[MUD-Dev] Concerning "Groups"

Sean Kelly sean at f4.ca
Wed May 4 10:40:45 New Zealand Standard Time 2005


On Thu, 28 Apr 2005, Jeff Gaskill wrote:

> Now I'll get to the point. I am both a player and observer of
> World of Warcraft. I've done an empirical study comparing group
> types and moods of players. I've found that casual groups tend to
> be the most friendly, whereas instance (dungeon/raid) groups and
> groups trying to take down elite quest monsters are increasingly
> unfriendly. These results are fairly obvious to the average WoW
> player, which is why I'm looking further into the reasons of why
> this happens.

>>From what I understand, EQ is much the same way.  Guilds tend to
camp spawns to corner the market on desirable goods.  Instancing in
WoW sought to alleviate this problem and it has for the most part,
though it's cropped up in relation to the non-instanced portions of
end-game quests.  The other obvious factor is power.  If I am the
leader of a large guild I can influence others by granting or
denying favors.  In WoW this often equates to raid invites, and I
imagine the Honor system will create similar methods of prestige and
resource control.

> Finally, the larger time investment of raid groups can create much
> crankier and easily upset players. What's more interesting is why
> players are willing to endure these periods of stress and
> uncertainty while they are playing a game for 'fun.' What exactly
> is 'fun' is of course, a very difficult topic, so allow me to move
> on.

One common vector for measuring prestige in MMORPGs is ownership of
difficult to attain items.  This shouldn't be surprising, as the
value of minerals in the Real World works exactly the same way.
Other factors are the often significant time investment just to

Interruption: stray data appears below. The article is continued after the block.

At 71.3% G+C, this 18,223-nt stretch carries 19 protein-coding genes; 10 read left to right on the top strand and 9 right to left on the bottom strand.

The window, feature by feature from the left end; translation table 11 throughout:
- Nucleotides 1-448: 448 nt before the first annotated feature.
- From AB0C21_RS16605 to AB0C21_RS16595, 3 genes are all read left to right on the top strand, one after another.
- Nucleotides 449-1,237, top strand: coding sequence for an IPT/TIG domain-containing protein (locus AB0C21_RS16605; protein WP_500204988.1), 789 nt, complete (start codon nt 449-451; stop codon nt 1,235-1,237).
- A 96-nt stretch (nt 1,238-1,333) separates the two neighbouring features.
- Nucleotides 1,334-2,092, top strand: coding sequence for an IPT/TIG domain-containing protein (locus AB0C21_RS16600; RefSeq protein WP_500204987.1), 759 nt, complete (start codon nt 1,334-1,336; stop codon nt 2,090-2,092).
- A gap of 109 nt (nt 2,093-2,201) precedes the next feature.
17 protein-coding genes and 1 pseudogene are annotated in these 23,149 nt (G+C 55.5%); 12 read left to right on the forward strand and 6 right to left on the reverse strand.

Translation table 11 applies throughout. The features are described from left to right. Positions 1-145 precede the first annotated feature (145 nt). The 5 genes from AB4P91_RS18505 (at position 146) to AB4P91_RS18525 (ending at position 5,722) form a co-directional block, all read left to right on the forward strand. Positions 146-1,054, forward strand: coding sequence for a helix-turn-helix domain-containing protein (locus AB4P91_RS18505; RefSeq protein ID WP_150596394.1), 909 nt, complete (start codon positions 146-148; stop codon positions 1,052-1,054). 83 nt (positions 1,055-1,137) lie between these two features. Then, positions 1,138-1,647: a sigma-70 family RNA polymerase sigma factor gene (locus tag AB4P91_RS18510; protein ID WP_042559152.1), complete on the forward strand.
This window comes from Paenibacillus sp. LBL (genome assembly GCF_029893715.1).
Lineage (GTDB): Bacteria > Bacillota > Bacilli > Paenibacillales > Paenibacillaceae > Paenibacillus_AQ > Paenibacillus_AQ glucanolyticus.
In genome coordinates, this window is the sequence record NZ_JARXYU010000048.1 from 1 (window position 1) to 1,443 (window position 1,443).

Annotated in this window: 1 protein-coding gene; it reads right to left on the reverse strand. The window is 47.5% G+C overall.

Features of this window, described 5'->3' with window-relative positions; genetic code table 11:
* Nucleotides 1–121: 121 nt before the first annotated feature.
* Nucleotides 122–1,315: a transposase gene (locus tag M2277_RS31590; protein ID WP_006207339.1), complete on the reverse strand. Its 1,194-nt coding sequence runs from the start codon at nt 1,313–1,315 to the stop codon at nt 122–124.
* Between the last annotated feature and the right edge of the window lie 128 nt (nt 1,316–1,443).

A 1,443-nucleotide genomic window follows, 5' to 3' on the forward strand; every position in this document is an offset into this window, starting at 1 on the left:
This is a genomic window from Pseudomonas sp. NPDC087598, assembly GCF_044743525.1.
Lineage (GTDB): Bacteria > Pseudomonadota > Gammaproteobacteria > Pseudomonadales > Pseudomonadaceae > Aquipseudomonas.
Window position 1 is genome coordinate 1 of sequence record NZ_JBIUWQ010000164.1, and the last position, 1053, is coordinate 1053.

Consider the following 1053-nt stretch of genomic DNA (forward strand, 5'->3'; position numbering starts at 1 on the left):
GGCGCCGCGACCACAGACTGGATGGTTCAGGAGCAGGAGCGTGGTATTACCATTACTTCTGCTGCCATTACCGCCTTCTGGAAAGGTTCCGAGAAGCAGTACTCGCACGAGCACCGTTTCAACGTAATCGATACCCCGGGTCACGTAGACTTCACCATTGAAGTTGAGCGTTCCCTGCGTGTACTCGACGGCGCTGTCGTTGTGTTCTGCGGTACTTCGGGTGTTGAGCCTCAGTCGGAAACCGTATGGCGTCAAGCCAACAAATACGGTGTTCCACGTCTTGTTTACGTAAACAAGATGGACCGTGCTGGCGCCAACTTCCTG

enter the instance (often from completing preliminary quests) and
the difficulty of completing the quest at all with a sub-optimal
raid group.

> What I want to know is: Since when has grouping become a
> necessity?  All MMOs I know of have it in some concrete form
> (except maybe A Tale in the Desert, I'm not sure) and at least all
> of the major MMOs do. I'm not sure of an text MUDs that had
> concrete grouping, that is, a hard-coded grouping implementation
> that gives some sort of benefit. Most groups implement experience
> bonus or at least shared experience for monster kills.

MMORPGs are 'social' games and it's not uncommon to design in
features to encourage social behavior.  Grouping is a rudimentary
form of this.  And it's much easier to make grouping a game mechanic
than to design a system to recognize cooperation :)

> If players wanted to group together, surely they would be
> friendlier with each other when they do so. My question is: Are
> groups doing what players and developers want them to do? Or are
> they just a consequence of the difficulty to track abstract
> concepts of 'achievement' through concrete computer-friendly
> means? Perhaps grouping could be saved somehow, the accomplishment
> of coming together and doing things bigger than just one person is
> exciting, but when group content is bypassed (say by grouping with
> higher level PCs to simply 'get through' the content) then there
> must be something missing.  Raiding just isn't unique anymore.

Grouping typically requires a significant time investment in order
to be profitable.  Worse, it's very difficult for a group to find a
replacement for someone who drops out midway through an instance.  I
personally like that WoW doesn't force grouping because it's rare
than I have the time for it.  This is one reason I chose to play WoW
over, say, EQ.

As for whether the mechanics of grouping could be
improved--undoubtedly.  And as has been pointed out in other
threads, grouping mechanics in WoW aren't the greatest anyway.

Sean
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